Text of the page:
St. George • A school for troubled youth has decided to close after it faced intense scrutiny following a riot and recent revelations about the number of staffers accused of assaulting students.

Sequel Youth and Family Services, the company that owns Red Rock Canyon School in St. George, confirmed Tuesday evening that it will shutter its campus within the next 60 days.

“Over the last few months, in working with the Utah Department of Human Services, we have recognized that we have not consistently delivered on our mission,” the company said in a statement. “As a result, we’re taking this action proactively to do what’s in the best interest of our students and staff, while we address the identified deficiencies and make the program consistent with our standards for the future.”

Sequel owns three other facilities in the state that differ from Red Rock. Lava Heights Academy focuses on art therapy, Falcon Ridge Ranch is a girls-only school that includes therapy with horses and Mount Pleasant Academy is a small center that provides treatment to boys struggling with sexual issues.

Red Rock Canyon School provides residential treatment and schooling for youths ages 12 to 18 — a mix of teens whose parents pay for them to stay there, out-of-state foster children and some who are ordered to be there by a judge.

Red Rock also has been frequently visited by police investigating staffers for child abuse, drugs and most recently sex crimes, according to a Salt Lake Tribune investigation. Utah regulators haven’t been heavy-handed with the company through most of those instances, at least until the riot broke out in April.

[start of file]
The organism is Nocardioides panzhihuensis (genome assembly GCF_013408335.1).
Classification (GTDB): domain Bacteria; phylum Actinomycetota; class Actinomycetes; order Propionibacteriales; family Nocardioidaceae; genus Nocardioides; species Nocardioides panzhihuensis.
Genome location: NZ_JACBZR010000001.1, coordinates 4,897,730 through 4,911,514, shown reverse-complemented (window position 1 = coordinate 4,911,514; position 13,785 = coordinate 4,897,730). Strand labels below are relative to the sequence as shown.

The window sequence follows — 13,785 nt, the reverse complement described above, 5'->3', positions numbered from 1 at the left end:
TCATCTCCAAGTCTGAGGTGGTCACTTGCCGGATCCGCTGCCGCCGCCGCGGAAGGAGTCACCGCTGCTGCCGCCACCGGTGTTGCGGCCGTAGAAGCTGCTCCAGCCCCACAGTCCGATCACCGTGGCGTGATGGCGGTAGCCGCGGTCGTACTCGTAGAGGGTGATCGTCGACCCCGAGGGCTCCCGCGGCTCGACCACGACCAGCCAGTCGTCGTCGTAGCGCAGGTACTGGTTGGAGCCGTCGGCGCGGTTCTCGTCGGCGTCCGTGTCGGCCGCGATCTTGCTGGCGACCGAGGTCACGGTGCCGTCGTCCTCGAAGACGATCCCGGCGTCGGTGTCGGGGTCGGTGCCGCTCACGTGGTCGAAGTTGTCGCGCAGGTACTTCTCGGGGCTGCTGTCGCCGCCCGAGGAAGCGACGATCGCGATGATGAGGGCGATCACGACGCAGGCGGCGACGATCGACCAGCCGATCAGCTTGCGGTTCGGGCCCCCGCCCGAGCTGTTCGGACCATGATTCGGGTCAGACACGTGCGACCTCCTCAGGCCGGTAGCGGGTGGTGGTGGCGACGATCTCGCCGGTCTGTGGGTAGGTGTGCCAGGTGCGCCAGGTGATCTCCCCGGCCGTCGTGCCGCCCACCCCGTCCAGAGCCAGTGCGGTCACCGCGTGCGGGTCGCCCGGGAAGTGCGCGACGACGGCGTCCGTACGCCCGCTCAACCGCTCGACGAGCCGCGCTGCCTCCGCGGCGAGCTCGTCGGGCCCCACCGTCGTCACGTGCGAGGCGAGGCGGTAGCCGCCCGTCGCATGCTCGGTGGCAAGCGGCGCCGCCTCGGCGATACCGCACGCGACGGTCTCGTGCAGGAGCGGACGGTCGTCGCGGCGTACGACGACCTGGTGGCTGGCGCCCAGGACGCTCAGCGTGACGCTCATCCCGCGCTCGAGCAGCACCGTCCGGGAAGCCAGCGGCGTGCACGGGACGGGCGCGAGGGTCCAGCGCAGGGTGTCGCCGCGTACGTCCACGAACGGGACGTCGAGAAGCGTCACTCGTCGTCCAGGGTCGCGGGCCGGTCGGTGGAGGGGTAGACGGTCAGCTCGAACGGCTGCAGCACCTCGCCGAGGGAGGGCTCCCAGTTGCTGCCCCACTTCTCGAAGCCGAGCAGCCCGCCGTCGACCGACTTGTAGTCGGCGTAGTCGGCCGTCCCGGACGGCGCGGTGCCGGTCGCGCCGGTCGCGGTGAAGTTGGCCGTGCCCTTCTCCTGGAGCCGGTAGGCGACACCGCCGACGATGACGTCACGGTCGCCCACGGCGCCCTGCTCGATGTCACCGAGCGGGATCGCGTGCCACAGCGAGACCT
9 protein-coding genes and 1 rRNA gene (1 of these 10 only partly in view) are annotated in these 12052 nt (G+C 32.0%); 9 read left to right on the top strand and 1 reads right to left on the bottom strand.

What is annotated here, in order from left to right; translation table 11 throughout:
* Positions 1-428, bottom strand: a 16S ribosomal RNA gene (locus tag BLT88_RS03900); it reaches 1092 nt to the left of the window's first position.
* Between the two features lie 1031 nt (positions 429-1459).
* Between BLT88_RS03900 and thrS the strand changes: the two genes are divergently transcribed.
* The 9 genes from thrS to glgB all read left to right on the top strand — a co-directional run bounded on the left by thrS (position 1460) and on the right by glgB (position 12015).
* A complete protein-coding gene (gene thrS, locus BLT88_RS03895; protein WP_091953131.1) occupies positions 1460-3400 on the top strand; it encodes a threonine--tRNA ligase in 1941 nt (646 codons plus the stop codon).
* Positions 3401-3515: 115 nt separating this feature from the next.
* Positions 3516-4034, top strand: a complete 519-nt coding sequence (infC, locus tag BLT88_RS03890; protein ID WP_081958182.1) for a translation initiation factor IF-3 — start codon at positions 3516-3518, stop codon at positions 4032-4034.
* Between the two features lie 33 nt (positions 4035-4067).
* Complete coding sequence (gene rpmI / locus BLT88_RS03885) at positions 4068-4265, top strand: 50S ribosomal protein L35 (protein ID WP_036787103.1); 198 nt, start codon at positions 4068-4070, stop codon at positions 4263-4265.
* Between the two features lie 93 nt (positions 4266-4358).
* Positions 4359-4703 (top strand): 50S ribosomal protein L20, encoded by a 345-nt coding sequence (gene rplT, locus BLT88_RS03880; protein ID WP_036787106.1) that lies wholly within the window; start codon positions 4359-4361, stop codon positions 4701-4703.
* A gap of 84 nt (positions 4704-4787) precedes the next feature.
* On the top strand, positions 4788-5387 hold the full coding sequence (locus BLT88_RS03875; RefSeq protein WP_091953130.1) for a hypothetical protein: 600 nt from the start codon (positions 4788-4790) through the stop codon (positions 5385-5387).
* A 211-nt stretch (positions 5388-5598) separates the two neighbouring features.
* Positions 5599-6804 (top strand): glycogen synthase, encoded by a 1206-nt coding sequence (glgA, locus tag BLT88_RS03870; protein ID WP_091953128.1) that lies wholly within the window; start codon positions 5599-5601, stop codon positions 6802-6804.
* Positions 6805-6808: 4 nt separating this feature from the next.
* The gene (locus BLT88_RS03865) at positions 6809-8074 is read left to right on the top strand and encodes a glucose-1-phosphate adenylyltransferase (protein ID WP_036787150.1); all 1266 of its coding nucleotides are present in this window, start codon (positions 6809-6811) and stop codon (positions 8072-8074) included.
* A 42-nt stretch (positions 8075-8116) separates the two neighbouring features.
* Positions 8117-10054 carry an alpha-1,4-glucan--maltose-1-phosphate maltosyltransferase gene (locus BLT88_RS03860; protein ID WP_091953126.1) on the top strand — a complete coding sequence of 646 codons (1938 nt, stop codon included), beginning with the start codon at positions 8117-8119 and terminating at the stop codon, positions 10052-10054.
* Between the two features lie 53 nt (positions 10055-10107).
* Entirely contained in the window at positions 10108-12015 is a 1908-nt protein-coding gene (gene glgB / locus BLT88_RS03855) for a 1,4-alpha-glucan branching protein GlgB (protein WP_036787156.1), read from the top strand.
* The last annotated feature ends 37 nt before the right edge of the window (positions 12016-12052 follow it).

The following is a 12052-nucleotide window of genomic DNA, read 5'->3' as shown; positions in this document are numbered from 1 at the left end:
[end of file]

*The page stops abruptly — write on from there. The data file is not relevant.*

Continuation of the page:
Utah authorities then threatened to pull Red Rock’s license if more than a dozen changes weren’t made. The school has also been the subject of several legislative hearings in Oregon, and officials there and in Washington have removed most of their foster children who had been placed there, citing safety concerns.

Sequel stressed that the decision to give up Red Rock Canyon School’s license was voluntary, and that the company plans to transfer its students to other places to receive similar care.

Amanda Slater, Utah’s licensing director, said in a statement Tuesday evening that state officials are supportive of Sequel’s decision to give up its license for Red Rock and believe it is “appropriate action in the interest of the health and safety of youth residents and staff.”

“Our primary focus is to oversee and support the safe relocation of these youth who have complex behavioral needs,” she said. “We will immediately begin the process working with Red Rock to see the safe transition of the 49 youth currently residing at the school to other facilities, home states or their caregivers with as little disruption in their treatment as possible.”

Eleven of those students are foster children from Oregon, according to an Oregon Department of Human Services email sent to senators there. Four will be taken back to their home state, while state officials there are working to find other placements that will “enable them to continue their treatment plan in a way that meets their needs with the least amount of disruption.”